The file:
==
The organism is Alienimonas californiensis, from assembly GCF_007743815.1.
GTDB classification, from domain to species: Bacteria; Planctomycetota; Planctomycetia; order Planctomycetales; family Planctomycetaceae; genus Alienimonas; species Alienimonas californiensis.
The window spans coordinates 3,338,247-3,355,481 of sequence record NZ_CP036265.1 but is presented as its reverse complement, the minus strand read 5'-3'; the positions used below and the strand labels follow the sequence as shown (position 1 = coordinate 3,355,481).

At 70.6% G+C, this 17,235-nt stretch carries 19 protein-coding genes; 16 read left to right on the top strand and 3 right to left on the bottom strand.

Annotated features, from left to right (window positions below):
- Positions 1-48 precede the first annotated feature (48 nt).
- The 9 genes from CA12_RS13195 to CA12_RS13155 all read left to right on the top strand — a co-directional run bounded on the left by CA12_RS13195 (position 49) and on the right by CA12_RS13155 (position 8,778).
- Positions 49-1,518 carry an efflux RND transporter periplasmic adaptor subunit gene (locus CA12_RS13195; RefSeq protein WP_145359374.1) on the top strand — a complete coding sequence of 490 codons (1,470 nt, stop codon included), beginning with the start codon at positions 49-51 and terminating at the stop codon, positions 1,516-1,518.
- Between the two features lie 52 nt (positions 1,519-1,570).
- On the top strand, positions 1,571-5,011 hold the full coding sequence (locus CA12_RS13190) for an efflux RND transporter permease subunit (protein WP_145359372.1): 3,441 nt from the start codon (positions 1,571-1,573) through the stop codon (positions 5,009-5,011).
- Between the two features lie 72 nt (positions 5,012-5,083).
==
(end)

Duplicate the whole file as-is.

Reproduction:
The organism is Alienimonas californiensis, from assembly GCF_007743815.1.
GTDB classification, from domain to species: Bacteria; Planctomycetota; Planctomycetia; order Planctomycetales; family Planctomycetaceae; genus Alienimonas; species Alienimonas californiensis.
The window spans coordinates 3,338,247-3,355,481 of sequence record NZ_CP036265.1 but is presented as its reverse complement, the minus strand read 5'-3'; the positions used below and the strand labels follow the sequence as shown (position 1 = coordinate 3,355,481).

At 70.6% G+C, this 17,235-nt stretch carries 19 protein-coding genes; 16 read left to right on the top strand and 3 right to left on the bottom strand.

Annotated features, from left to right (window positions below):
- Positions 1-48 precede the first annotated feature (48 nt).
- The 9 genes from CA12_RS13195 to CA12_RS13155 all read left to right on the top strand — a co-directional run bounded on the left by CA12_RS13195 (position 49) and on the right by CA12_RS13155 (position 8,778).
- Positions 49-1,518 carry an efflux RND transporter periplasmic adaptor subunit gene (locus CA12_RS13195; RefSeq protein WP_145359374.1) on the top strand — a complete coding sequence of 490 codons (1,470 nt, stop codon included), beginning with the start codon at positions 49-51 and terminating at the stop codon, positions 1,516-1,518.
- Between the two features lie 52 nt (positions 1,519-1,570).
- On the top strand, positions 1,571-5,011 hold the full coding sequence (locus CA12_RS13190) for an efflux RND transporter permease subunit (protein WP_145359372.1): 3,441 nt from the start codon (positions 1,571-1,573) through the stop codon (positions 5,009-5,011).
- Between the two features lie 72 nt (positions 5,012-5,083).